Small world. Thanks for sharing this!

beckie said...

Beth, I so agree about this world of virtual friends. It is real, real enough to feel the love and friendship come through. The prayers and well wishes and even the humor are there for us when we need it. I read the story about Aaron and was moved that a young man who had such personal tragedy in his life could make that kind of decision. I applaud his strength and his belief in his God. Thanks for giving us such an up lifting story. (well almost a story, I couldn't read the last page without subscribing! But figured out the ending from what you had said.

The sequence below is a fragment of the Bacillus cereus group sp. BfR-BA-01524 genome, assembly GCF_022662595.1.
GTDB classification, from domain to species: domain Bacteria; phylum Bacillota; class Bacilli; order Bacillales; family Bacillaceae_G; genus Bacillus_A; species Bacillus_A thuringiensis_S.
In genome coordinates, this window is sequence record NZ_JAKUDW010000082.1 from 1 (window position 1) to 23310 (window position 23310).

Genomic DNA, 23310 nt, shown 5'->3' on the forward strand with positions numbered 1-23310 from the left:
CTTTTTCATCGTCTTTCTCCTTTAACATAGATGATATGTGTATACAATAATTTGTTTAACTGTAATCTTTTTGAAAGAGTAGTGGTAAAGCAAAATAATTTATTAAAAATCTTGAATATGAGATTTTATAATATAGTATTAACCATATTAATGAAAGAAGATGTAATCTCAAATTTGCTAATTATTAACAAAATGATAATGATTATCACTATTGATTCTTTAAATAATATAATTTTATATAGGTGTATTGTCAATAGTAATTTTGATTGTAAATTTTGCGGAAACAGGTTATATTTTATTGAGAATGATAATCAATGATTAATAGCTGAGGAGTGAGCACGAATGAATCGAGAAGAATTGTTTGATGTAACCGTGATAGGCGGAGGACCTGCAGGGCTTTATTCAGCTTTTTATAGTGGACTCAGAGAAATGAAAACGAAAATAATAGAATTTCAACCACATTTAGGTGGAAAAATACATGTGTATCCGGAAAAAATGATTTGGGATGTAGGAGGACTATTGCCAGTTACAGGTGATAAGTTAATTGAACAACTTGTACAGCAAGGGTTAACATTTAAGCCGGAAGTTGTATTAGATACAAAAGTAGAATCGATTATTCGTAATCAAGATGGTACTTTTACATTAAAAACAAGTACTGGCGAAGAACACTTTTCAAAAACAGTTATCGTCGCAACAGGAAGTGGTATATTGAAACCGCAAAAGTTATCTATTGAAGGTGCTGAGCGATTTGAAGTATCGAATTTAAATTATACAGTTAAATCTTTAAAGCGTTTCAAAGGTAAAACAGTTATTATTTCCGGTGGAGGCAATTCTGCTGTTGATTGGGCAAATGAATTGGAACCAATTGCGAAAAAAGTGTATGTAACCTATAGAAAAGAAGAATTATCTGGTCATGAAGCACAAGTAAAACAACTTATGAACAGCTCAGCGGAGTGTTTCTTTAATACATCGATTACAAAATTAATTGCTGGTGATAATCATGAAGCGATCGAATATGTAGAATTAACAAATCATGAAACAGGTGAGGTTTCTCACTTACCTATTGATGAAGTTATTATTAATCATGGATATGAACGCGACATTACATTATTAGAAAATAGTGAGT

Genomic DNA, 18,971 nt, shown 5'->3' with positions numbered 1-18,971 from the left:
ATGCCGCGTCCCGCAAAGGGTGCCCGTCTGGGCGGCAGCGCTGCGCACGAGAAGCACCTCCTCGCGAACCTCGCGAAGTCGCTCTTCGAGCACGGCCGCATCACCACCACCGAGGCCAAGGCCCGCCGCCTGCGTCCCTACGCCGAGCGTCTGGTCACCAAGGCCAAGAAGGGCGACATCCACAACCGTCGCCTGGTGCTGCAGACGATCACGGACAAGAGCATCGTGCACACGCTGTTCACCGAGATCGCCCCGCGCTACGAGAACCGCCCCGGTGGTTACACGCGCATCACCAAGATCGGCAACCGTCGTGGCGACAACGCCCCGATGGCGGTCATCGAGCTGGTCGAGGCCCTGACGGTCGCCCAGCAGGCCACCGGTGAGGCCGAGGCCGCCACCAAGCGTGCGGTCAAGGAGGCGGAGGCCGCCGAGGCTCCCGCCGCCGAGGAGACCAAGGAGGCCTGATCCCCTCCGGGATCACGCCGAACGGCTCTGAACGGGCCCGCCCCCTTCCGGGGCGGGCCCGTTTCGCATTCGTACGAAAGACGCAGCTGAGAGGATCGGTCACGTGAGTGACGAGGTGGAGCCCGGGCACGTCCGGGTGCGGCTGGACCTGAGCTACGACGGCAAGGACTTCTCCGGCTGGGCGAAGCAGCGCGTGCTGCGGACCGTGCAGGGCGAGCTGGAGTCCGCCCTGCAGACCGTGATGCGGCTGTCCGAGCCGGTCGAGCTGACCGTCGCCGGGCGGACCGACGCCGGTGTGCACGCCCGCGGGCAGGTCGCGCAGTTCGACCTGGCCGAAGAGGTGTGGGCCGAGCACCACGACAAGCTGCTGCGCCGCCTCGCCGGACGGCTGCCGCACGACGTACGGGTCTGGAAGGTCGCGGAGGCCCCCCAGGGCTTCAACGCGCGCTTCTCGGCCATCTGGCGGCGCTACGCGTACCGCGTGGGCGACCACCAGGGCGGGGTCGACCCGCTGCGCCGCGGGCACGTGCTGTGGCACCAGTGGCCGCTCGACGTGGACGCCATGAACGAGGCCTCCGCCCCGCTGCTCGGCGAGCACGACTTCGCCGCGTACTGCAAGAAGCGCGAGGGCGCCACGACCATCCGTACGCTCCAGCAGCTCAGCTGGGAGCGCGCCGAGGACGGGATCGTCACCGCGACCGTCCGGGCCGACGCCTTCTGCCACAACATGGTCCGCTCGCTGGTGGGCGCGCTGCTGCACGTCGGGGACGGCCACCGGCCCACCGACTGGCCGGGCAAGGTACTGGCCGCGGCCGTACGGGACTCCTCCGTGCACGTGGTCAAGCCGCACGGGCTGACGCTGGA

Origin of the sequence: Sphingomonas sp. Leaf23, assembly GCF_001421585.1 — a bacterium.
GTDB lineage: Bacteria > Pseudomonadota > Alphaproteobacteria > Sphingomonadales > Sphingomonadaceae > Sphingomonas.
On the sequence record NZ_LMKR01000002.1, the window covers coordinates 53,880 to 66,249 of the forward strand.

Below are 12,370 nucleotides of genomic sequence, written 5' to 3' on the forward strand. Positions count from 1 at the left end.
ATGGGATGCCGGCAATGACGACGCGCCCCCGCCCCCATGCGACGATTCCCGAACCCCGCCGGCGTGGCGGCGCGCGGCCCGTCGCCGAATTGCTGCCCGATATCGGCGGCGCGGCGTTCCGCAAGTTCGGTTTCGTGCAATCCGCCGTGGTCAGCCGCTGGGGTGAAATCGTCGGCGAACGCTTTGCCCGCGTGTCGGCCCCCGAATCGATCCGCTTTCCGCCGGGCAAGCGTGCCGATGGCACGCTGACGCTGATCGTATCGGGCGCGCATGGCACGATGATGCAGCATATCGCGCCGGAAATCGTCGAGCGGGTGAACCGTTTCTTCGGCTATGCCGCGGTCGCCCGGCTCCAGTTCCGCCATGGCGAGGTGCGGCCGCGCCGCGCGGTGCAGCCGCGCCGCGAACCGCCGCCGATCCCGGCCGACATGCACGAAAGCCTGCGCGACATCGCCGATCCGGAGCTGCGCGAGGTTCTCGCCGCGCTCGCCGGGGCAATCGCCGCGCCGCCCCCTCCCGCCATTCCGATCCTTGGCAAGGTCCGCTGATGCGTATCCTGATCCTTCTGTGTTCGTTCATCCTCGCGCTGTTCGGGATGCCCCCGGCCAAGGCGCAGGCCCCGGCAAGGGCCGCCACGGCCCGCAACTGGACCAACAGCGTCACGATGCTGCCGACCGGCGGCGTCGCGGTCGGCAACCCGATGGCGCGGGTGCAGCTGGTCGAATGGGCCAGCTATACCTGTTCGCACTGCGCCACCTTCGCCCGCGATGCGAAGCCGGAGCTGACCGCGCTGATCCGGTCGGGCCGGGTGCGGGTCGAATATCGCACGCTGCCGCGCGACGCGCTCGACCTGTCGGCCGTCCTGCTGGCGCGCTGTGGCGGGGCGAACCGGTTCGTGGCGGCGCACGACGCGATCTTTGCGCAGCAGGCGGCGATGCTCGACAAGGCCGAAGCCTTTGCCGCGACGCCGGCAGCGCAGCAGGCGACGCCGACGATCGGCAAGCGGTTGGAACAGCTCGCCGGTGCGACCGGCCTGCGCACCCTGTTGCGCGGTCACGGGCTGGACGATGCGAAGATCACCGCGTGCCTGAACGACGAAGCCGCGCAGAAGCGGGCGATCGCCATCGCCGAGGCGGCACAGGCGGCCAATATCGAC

Beth said...

Beth, it may be the same man. The article said that Aaron was from Richmond. I remember him as a quiet, gentle person who would not have sought out the attention that came with his captivity and who suffered greatly because of the situation. The night the U.S. started bombing was a Wednesday night, he had been released and we were all at church for bible study. He was sitting in the pew just in front of me alone. We bowed our heads to pray and when I lifted my head and opened my eyes there were two big burly church members sitting on either side of him and in the front of the sanctuary, there was a TV news crew with camera and reporter. I was really moved by the way those men came and sat with him to keep the reporter from approaching him there.

Beth said...